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Thursday, 31 July 2014

Update: Apple does do MR – but they don't rely on it

From: Reporter's Notebook

Apple Insider has a report from Tuesday’s Apple vs Samsung court hearing in which senior vice president of worldwide marketing Phil Schiller took the stand to declare: “We don’t use any customer surveys, focus groups, or typical things of that nature. That plays no role in the creation of the products.”

What gives? It was only Monday that we covered the Wall Street Journal report on Apple’s iPhone Owner Study, while last year Apple Insider reported on the creation of an online survey panel to give regular feedback to the company. You’re probably thinking: “That sounds like research to me.”

And it is. Apple does do research: you know that, I know that (I once took part in an iTunes survey). But doing research isn’t the same as relying on it to create new products.

Readers' comments (2)

  • Eric Levy

    I don't think anyone who does tech research is surprised by this revelation. I think Mr. Schiller's comments had to do with a definitional issue, e.g., when is a research study not a research study?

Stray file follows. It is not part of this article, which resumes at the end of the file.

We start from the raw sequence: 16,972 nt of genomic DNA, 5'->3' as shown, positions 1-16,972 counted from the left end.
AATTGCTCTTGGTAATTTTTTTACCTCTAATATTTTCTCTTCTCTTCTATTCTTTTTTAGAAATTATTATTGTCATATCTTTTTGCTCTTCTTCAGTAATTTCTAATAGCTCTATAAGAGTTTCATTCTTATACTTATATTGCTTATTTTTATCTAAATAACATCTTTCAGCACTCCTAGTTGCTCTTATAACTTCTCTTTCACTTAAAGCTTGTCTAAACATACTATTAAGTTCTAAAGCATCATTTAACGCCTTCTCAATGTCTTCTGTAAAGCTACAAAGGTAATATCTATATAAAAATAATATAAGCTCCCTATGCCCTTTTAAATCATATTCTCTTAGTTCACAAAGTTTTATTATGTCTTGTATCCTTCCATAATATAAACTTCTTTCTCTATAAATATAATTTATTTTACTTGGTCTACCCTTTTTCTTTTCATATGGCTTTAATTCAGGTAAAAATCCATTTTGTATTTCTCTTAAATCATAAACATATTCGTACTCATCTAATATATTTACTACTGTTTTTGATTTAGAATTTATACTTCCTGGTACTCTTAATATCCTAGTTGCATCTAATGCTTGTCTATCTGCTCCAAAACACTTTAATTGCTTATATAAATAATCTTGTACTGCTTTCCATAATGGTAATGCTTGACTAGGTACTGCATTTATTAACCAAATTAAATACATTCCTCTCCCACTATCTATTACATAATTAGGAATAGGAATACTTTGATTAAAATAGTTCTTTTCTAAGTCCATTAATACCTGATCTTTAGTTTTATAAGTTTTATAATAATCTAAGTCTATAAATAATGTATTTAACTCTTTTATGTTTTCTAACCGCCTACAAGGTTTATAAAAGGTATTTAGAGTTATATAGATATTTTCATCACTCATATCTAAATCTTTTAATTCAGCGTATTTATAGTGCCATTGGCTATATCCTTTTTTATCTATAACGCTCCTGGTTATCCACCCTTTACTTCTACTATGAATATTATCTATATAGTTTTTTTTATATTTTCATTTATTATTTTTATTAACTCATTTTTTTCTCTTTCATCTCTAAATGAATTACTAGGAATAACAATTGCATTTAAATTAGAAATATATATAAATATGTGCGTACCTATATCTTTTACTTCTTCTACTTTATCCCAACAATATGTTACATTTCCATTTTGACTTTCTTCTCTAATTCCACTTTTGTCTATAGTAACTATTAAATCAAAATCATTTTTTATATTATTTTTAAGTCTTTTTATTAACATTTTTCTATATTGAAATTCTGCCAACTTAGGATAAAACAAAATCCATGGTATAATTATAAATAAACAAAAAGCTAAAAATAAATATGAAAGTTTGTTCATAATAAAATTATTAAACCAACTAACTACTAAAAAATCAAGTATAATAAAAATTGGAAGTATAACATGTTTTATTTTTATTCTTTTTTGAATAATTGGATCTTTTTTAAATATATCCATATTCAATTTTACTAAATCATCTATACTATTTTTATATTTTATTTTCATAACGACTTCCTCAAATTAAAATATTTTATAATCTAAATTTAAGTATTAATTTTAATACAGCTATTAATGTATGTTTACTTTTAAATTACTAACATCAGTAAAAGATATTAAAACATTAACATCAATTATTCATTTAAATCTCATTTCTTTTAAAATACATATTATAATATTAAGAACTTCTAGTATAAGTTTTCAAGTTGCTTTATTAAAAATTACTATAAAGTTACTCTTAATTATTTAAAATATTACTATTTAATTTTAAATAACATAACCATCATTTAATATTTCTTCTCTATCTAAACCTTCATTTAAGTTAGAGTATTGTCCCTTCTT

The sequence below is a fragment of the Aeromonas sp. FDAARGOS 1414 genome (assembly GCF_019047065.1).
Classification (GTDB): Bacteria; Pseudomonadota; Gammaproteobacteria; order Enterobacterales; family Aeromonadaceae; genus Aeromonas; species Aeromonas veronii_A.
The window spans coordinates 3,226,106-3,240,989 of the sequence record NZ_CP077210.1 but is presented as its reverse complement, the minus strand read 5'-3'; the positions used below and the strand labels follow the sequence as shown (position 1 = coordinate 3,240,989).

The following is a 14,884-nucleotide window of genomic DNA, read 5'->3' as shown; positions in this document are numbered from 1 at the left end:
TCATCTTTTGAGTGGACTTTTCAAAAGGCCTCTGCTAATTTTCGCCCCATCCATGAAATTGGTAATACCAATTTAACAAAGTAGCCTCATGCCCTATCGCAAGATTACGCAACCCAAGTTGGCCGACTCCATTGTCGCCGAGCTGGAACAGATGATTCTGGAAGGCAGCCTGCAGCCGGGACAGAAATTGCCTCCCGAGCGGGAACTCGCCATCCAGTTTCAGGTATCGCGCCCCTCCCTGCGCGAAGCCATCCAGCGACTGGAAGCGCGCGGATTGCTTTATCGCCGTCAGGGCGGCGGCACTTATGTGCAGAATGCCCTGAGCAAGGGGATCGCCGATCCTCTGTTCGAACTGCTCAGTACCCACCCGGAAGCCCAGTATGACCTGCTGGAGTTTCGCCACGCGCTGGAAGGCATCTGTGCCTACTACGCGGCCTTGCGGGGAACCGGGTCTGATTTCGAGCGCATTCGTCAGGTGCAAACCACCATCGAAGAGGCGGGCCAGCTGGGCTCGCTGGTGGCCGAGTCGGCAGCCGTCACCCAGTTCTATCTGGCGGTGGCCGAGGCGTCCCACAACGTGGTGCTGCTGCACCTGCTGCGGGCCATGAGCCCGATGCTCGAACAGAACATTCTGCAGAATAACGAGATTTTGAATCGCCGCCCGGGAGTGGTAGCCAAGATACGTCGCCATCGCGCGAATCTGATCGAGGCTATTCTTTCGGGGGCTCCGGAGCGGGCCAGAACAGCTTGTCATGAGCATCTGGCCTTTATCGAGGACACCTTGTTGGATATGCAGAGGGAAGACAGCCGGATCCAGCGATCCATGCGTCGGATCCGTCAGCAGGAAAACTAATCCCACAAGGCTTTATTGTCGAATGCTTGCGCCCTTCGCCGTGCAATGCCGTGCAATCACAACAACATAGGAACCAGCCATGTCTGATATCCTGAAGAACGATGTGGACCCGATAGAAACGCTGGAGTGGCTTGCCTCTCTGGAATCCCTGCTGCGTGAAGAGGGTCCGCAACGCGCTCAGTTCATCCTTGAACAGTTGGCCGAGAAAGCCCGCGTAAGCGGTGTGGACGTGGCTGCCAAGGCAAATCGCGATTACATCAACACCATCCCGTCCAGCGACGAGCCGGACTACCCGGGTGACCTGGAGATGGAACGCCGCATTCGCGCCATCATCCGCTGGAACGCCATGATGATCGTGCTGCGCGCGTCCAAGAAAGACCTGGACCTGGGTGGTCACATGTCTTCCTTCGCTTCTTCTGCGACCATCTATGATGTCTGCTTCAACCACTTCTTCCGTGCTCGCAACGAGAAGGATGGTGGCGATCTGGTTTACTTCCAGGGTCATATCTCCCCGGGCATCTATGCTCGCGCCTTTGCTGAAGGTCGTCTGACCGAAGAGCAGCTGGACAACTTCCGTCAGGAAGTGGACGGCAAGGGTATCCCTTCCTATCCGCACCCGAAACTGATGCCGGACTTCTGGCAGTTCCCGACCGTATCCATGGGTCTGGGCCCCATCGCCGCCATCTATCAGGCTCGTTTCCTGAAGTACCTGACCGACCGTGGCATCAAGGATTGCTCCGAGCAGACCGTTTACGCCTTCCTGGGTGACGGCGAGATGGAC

There's always been this quiet split between traditional marketing research and customer experience measurement/ management. Certainly non-traditional competitors like call center operators, direct mail houses, loyalty companies etc. are loath to call what they do "marketing research." They'd probably call it customer experience management or continuous feedback.

    He makes a clear distinction by saying they conduct no PRODUCT DEVELOPMENT research. I certainly do not speak for Phil Schiller, but my interpretation was that Apple checks in with customers regularly (any Apple product owner knows this) and he clearly doesn't consider this marketing research in the traditional sense.

    I'm not defending his distinction but I can understand how the customer experience work he conducts is, in his mind, very different than activities other companies take to develop their products and services.

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  • Brian I absolutely agree. I wrote a blog post recently exploring this which you can see here http://mixresearch.co.uk/?cat=4 and here's a snap shot of my thoughts:

    "So Mr. Jobs was right to be openly dismissive of research. If it has become a tick-box exercise, it does not help anyone. When it works, it simply becomes a great point of stimulus to help client marketing/agency creative teams make better decisions and create better, more successful work and even Apple do that…"

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